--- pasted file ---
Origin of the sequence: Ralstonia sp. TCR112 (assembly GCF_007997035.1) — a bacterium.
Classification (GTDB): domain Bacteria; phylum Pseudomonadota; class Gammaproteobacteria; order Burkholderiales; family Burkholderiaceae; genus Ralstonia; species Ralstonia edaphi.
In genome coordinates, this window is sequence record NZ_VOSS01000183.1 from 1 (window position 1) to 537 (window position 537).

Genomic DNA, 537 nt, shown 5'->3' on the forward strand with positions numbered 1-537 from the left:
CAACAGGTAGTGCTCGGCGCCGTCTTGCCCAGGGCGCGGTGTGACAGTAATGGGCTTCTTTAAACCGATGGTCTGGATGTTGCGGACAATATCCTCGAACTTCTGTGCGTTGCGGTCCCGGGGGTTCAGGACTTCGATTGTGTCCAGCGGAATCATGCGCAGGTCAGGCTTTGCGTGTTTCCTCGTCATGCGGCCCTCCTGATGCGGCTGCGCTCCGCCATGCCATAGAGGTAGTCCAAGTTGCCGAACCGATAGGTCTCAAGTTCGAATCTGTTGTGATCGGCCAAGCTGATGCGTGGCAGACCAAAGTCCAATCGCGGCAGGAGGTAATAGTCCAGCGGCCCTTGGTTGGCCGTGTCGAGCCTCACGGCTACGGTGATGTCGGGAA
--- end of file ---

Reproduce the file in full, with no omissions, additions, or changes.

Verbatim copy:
Origin of the sequence: Ralstonia sp. TCR112 (assembly GCF_007997035.1) — a bacterium.
Classification (GTDB): domain Bacteria; phylum Pseudomonadota; class Gammaproteobacteria; order Burkholderiales; family Burkholderiaceae; genus Ralstonia; species Ralstonia edaphi.
In genome coordinates, this window is sequence record NZ_VOSS01000183.1 from 1 (window position 1) to 537 (window position 537).

Genomic DNA, 537 nt, shown 5'->3' on the forward strand with positions numbered 1-537 from the left:
CAACAGGTAGTGCTCGGCGCCGTCTTGCCCAGGGCGCGGTGTGACAGTAATGGGCTTCTTTAAACCGATGGTCTGGATGTTGCGGACAATATCCTCGAACTTCTGTGCGTTGCGGTCCCGGGGGTTCAGGACTTCGATTGTGTCCAGCGGAATCATGCGCAGGTCAGGCTTTGCGTGTTTCCTCGTCATGCGGCCCTCCTGATGCGGCTGCGCTCCGCCATGCCATAGAGGTAGTCCAAGTTGCCGAACCGATAGGTCTCAAGTTCGAATCTGTTGTGATCGGCCAAGCTGATGCGTGGCAGACCAAAGTCCAATCGCGGCAGGAGGTAATAGTCCAGCGGCCCTTGGTTGGCCGTGTCGAGCCTCACGGCTACGGTGATGTCGGGAA